US based patients, carers and doctors – help us at the NAC!

In order to make our research as strong as possible we want to involve any doctor in the US who is involved with the diagnosis and treatment of aspergillosis. Patients and carers can help us by passing on our details in an email to all of your doctors, including a link to a survey asking for their contact details. The more we get the better!

Please copy & paste the following to your clinical team – more than one if you have them, specialist or general doctor.

Dear [Your doctors name]

The National Aspergillosis Centre (NAC) in Manchester UK is one of the foremost research centres in the world studying all forms of chronic aspergillosis (eg CPA, ABPA, SAFS, Aspergillus bronchitis, aspergilloma) and was the first centre recognised by the European Confederation of Medical Mycology (ECMM) and a Centre of Excellence.

Run by Director Professor David Denning, we would like to be able to contact clinicians in the US who are involved in diagnosing and treating aspergillosis, so that we can help involve you in our research programs. Only by working together can we improve diagnostics and antifungal medication for this chronic infection.

If you are interested in joining with us please complete this simple 5 question survey https://www.surveymonkey.com/r/7G533HH

Many Thanks
Dr Graham Atherton

National Aspergillosis Centre
Manchester University NHS Foundation Trust – Wythenshawe Hospital, Manchester, UK

Yoga for lung condition patients

The Irish Lung Fibrosis Association has produced an hour-long video, which takes viewers through yoga exercises suitable for patients with lung fibrosis and other respiratory conditions. Exercise is key to a healthy lifestyle, and can improve quality of life in those who suffer from lung conditions. If you struggle to stand, the first half of the video is devoted to exercises that can be done sitting in a chair.

Further information about exercising with aspergillosis:

Major newspapers interview aspergillosis patients and publicise the growing problem of antifungal resistance

A recent article published in the Daily Mail includes an interview with 2 aspergillosis patients, both founders of the Aspergillosis Trust. The piece covers the debilitating symptoms that fungal infections can cause and highlights the growing problem of antifungal resistance throughout the world. The Daily Mail article was followed by a piece in The Times, covering many of the same issues. Articles about aspergillosis being published in such major newspapers represents a significant step in the fight to raise awareness amongst the public about such a rare and little-known disease.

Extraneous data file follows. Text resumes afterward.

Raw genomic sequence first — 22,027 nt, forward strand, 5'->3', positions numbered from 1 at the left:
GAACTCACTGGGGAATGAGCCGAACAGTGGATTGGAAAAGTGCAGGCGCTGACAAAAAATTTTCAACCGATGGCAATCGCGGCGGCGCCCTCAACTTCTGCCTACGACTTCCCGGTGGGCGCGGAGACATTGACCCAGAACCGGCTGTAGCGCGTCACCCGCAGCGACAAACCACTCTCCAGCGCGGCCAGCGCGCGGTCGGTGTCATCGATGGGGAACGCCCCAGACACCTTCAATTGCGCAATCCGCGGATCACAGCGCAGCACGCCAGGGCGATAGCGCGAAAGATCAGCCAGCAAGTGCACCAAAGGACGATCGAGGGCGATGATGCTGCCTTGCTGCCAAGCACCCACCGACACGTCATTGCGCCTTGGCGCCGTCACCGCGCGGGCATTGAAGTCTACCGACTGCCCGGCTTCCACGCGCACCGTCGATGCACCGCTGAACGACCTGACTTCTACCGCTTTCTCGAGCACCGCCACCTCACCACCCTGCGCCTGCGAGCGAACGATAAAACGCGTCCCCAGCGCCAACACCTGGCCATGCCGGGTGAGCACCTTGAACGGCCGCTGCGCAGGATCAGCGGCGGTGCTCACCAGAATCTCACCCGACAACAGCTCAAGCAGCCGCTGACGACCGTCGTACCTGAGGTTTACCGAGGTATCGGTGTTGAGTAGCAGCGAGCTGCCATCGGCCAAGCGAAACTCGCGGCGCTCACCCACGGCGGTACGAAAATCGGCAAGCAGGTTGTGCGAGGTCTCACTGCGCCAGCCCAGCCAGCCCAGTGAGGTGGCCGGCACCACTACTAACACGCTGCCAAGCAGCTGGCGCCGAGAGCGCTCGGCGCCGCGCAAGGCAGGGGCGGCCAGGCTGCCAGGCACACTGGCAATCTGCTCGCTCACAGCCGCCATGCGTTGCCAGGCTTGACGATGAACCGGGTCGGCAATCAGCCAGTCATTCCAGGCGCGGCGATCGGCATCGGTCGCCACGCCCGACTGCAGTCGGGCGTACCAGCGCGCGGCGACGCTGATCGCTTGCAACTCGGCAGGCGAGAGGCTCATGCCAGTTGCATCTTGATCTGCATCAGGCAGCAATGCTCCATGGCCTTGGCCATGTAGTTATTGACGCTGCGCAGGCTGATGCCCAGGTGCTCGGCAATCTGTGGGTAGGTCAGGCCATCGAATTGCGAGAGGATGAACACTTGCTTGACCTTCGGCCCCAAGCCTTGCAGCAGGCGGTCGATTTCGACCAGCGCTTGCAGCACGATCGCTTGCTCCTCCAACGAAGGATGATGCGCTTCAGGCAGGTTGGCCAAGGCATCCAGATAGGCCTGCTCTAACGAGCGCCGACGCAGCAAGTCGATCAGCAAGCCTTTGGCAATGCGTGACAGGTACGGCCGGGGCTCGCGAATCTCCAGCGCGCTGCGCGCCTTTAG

Read the Daily Mail article here

Read The Times article here

Mindfulness training for medical students reduces stress and improves empathy and communication skills

This article was originally published in The Hippocratic Post: Mindfulness improves mental health of students

Mental health amongst university students could be improved by introducing mindfulness training. These are the findings from the first UK study, published in Education Research International, to measure the efficacy of mindfulness based cognitive therapy (MBCT)on students.

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Keep going! Keep going! Keep going!

At this month’s patient support meeting Phil Langridge, Specialist Physiotherapist at Manchester University NHS Foundation Trust, Wythenshawe Hospital, gave a fantastic talk all about spirometry and lung function tests.

He started the talk with a simple question “Do you look forward to lung function tests?” An audience member offered a simple reply “No, it’s purgatory”.

Lung function tests are hard. The thing is, they’re maximum function tests. The staff carrying out the tests sometimes sound a bit strict, firmly telling you to keep going and put more effort in. The tests are tough, and for some people they can take a while to recover from. That’s because they need maximum effort and it can take a lot out of some people.

Phil gave us an overview of most commonly used tests, starting with the spirometry test. Sometimes these tests can be done at your GP surgery with a practice nurse in a familiar setting. Sometimes they have to be done in hospital and this can lack privacy and be a bit intimidating. Try not to worry, staff understand this, just tell them you’re feeling nervous and they’ll do what they can to help so your test gives the best result possible.

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